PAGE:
, Muskogee, OK

December 12, 2013

Crowning of a queen brings down a king

By Eric Morrow
Chess Corner

— Eleanor of Aquitaine was the queen of both France and England in the 12th century.  Her first marriage, to King Louis VI of France, was annulled.

She then married Henry, Duke of Normandy, who soon became King Henry II of England. Once again, she was promoted to queen.

With this hint in mind, please try to find white’s winning attack against black.

White’s knight on f5 dominates the position, as if it were Sir Galahad. It controls e7 and g7 and boxes in the enemy king. This causes the first move in white’s combination – rook to e8 check – to contain a mating threat.

Black must take the new queen on e8 with its rook, or else black is mated. White now has two options. White may capture black’s rook on e8 with its pawn and promote to a queen, checking black. Black’s king takes the new queen. As the diagram shows, white maintains better position but has lost a pawn.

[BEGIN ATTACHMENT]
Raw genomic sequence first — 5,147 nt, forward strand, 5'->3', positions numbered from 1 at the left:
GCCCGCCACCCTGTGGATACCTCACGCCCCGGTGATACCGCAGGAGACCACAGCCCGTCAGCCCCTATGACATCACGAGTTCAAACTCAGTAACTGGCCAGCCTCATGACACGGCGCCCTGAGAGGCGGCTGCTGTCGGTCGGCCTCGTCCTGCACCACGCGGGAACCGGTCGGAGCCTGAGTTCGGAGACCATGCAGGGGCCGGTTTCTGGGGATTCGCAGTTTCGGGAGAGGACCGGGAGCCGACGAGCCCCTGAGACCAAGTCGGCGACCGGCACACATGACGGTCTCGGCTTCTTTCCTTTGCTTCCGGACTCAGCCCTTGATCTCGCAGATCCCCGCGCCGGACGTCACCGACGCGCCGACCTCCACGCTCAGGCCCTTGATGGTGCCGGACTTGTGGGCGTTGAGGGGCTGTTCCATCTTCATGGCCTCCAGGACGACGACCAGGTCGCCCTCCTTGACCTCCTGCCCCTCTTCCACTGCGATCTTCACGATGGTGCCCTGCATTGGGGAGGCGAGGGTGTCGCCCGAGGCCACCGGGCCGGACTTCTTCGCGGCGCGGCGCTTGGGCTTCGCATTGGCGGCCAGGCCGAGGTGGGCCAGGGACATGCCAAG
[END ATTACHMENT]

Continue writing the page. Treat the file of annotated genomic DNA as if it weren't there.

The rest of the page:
The other option is for white to not take black’s rook with its pawn after white’s e2 rook checks black from e8. Instead, white should advance its d7 pawn to d8 and promote it to a new queen, as illustrated in the diagram.

The new queen is safe from capture. This is because if black’s rook takes the queen, white’s d8 rook recaptures black’s rook and delivers mate. As a consequence, white wins.

Queen Eleanor has been celebrated in plays, music, books and movies. In the movie “The Lion in Winter” she famously avers:

“I even made poor Louis take me on Crusade. How’s that for blasphemy.

“I dressed my maids as Amazons and rode bare-breasted halfway to Damascus.

“Louis had a seizure and I damn near died of windburn ... but the troops were dazzled.”